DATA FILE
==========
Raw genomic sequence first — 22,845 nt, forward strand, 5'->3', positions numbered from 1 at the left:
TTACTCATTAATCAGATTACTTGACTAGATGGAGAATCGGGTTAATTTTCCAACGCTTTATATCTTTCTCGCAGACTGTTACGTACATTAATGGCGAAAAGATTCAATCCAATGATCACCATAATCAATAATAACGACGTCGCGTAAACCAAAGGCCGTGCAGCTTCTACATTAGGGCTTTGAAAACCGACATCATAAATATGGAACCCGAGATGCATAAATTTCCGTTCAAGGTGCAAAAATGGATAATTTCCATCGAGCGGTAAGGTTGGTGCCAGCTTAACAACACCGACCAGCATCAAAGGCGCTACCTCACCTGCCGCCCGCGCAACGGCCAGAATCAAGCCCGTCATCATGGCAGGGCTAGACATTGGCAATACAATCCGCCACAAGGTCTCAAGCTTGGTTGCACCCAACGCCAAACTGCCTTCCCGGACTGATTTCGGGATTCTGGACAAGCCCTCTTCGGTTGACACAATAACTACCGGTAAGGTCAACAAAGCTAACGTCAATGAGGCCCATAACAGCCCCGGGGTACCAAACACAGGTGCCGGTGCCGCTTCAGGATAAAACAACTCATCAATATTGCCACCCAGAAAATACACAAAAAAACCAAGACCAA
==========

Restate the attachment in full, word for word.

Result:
Raw genomic sequence first — 22,845 nt, forward strand, 5'->3', positions numbered from 1 at the left:
TTACTCATTAATCAGATTACTTGACTAGATGGAGAATCGGGTTAATTTTCCAACGCTTTATATCTTTCTCGCAGACTGTTACGTACATTAATGGCGAAAAGATTCAATCCAATGATCACCATAATCAATAATAACGACGTCGCGTAAACCAAAGGCCGTGCAGCTTCTACATTAGGGCTTTGAAAACCGACATCATAAATATGGAACCCGAGATGCATAAATTTCCGTTCAAGGTGCAAAAATGGATAATTTCCATCGAGCGGTAAGGTTGGTGCCAGCTTAACAACACCGACCAGCATCAAAGGCGCTACCTCACCTGCCGCCCGCGCAACGGCCAGAATCAAGCCCGTCATCATGGCAGGGCTAGACATTGGCAATACAATCCGCCACAAGGTCTCAAGCTTGGTTGCACCCAACGCCAAACTGCCTTCCCGGACTGATTTCGGGATTCTGGACAAGCCCTCTTCGGTTGACACAATAACTACCGGTAAGGTCAACAAAGCTAACGTCAATGAGGCCCATAACAGCCCCGGGGTACCAAACACAGGTGCCGGTGCCGCTTCAGGATAAAACAACTCATCAATATTGCCACCCAGAAAATACACAAAAAAACCAAGACCAA